In The Politics of Autism, I discuss the day-to-day challenges facing autistic people and their families.
U.S. Senators Susan Collins (R-ME) and Tammy Baldwin (D-WI) are applauding yesterday’s Signing of the Recognize, Assist, Include, Support, and Engage (RAISE) Family Caregivers Act into law. This bipartisan law establishes a national strategy to support family caregivers across the country.This bill directs the Department of Health and Human Services (HHS) to develop, maintain, and periodically update a National Family Caregiving Strategy. HHS shall convene a Family Caregiving Advisory Council to advise it on recognizing and supporting family caregivers.
The RAISE Family Caregivers Act directs the Secretary of Health and Human Services to develop and sustain a national strategy to recognize and support the more than 40 million family caregivers in the United States. The bipartisan law is endorsed by over 60 aging and disability organizations, including the AARP, the Alzheimer’s Association, the Michael J. Fox Foundation and the Arc.
“Signing the RAISE Family Caregivers Act into law is an important step in supporting the nation’s 40 million family caregivers who take care of loved ones, many of them elderly, often with very little support or resources available to them,” said AARP CEO Jo Ann Jenkins. “With the rapid growth of our aging population, it’s reasonable to say that many of us will end up either being a caregiver, or needing one. As a result, the potential benefits of this legislation are both critical and wide reaching.”
The RAISE Family Caregivers Act (S. 1028) was supported by a broad bipartisan coalition of cosponsors including Senators Lisa Murkowski (R-AK), Michael Bennet (D-CO), Shelley Moore Capito (R-WV), Debbie Stabenow (D-MI), Chris Coons (D-DE), Joe Donnelly (D-IN), Elizabeth Warren (D-MA), Amy Klobuchar (D-MN), Bill Nelson (D-FL), Jeff Merkley (D-OR), Jon Tester (D-MT), Jeanne Shaheen (D-NH), and Angus King (I-ME).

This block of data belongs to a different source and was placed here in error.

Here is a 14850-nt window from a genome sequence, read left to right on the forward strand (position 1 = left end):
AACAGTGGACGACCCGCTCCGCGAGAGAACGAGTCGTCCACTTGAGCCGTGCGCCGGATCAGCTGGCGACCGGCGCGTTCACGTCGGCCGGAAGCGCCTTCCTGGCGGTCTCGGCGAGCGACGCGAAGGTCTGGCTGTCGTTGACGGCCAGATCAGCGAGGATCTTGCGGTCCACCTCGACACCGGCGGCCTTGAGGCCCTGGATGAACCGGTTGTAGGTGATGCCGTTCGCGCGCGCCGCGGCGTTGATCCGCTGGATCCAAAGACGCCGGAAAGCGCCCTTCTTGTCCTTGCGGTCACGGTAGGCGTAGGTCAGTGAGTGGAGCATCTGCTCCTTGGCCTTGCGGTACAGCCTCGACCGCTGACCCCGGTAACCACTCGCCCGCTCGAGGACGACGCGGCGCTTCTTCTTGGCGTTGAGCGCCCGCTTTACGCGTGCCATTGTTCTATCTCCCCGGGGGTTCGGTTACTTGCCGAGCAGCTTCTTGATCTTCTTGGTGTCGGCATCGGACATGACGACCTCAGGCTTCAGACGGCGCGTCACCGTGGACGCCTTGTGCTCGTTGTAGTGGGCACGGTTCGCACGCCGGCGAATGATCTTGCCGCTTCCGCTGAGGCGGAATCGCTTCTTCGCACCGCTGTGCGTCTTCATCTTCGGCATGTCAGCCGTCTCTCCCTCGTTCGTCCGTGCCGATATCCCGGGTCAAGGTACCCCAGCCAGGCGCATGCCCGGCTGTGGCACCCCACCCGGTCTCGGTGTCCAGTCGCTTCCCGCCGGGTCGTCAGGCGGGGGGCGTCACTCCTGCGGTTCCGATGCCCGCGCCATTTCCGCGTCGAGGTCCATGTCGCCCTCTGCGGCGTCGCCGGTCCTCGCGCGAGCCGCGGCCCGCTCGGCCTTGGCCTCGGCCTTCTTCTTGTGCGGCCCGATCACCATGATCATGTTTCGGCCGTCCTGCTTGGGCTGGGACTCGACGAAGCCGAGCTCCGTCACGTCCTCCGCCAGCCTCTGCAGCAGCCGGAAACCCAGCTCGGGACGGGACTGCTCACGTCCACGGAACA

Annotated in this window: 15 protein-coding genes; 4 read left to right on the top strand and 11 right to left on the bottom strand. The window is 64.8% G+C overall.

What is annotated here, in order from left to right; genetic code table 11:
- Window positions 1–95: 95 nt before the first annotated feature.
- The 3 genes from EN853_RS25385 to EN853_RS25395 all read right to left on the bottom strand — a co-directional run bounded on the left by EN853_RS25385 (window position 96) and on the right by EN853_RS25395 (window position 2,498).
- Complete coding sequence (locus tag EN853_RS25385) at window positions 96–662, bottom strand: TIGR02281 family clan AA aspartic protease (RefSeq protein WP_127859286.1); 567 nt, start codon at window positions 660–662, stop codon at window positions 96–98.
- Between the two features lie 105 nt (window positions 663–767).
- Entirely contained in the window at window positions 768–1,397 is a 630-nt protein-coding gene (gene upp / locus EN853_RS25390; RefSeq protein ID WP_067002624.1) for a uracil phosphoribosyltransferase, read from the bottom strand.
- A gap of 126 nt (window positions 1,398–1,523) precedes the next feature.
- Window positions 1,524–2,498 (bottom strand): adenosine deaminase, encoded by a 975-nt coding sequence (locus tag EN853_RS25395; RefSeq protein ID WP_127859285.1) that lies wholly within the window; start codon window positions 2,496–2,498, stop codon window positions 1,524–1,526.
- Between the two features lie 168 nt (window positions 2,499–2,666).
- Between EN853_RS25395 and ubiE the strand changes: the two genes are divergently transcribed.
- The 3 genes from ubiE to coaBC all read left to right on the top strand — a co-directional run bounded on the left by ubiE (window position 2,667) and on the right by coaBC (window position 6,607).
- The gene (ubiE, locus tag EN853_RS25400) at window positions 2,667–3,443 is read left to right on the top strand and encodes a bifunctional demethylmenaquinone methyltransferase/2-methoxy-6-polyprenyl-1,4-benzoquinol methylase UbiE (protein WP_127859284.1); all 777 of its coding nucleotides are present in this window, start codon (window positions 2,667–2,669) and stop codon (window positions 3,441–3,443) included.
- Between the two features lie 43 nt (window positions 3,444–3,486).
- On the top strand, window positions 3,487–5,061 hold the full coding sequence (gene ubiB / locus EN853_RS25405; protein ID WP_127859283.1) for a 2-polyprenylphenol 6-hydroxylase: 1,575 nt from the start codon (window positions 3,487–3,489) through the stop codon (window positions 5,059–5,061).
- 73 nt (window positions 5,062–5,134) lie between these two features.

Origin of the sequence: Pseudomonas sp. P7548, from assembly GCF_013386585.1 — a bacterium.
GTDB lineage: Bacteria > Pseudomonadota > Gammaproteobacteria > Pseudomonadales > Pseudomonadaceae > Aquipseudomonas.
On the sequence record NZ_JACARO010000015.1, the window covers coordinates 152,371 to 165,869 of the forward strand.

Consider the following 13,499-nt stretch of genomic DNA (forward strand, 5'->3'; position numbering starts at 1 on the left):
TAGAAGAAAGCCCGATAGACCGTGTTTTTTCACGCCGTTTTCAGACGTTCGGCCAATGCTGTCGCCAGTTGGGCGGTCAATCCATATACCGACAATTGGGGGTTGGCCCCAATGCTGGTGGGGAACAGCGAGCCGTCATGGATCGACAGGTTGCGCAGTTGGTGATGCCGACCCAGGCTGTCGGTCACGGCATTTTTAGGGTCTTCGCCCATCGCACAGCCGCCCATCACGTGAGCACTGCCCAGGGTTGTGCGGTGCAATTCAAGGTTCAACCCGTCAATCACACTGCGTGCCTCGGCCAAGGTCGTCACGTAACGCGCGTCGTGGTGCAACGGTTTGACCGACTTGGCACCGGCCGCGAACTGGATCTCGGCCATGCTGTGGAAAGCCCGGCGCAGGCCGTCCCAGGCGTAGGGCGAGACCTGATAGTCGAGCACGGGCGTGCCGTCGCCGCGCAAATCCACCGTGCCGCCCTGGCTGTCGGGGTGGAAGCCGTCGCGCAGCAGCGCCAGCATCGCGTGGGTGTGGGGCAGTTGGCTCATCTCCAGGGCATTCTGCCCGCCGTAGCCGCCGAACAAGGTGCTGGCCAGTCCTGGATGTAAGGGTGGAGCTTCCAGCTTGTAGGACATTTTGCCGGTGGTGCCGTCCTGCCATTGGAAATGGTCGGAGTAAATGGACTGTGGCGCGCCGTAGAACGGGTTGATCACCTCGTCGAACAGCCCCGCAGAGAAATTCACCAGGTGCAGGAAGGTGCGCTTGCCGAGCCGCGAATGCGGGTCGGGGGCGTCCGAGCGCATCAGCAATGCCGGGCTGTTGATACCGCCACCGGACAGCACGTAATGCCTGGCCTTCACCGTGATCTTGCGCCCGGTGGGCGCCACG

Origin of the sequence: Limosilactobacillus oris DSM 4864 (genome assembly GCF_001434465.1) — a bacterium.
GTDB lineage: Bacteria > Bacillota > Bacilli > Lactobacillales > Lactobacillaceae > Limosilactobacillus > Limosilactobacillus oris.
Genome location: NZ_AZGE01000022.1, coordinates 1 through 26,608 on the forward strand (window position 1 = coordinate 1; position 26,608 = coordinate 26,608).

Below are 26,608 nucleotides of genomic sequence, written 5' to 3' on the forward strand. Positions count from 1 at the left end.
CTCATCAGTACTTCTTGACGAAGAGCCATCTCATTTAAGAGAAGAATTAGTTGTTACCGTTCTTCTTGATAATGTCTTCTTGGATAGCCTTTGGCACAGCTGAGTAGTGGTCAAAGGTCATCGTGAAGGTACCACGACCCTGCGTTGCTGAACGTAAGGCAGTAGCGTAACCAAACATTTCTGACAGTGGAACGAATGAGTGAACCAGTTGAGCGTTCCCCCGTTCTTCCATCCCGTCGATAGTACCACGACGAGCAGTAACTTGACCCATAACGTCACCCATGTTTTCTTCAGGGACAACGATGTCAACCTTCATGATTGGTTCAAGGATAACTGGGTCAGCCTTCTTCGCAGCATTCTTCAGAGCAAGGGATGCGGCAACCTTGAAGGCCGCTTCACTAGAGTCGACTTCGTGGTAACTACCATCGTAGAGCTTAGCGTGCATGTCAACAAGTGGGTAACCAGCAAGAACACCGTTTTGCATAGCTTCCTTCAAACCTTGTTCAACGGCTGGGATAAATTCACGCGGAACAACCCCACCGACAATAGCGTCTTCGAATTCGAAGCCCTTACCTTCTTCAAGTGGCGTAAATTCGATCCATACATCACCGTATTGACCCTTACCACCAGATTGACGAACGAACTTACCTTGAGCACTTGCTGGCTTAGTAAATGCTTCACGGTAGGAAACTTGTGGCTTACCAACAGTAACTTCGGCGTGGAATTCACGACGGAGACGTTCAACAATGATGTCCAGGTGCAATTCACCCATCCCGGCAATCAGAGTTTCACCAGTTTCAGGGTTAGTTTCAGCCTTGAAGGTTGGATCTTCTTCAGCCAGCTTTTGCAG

Important Facts on Family Caregivers:
- 40 million family caregivers in the United States provided an estimated $470 billion in uncompensated long-term care in 2013.
- Many caregivers are putting their own health at risk since caregivers experience high levels of stress and have a greater incidence of chronic conditions like heart disease, cancer, and depression.
- Every day, 10,000 baby boomers turn 65, and as many as 90 percent of them have one or more chronic health conditions.
- Americans 85 and older are the fastest growing segment of the aging population. This population is most at risk for multiple and interacting health problems that can lead to disability and the need for round-the-clock care.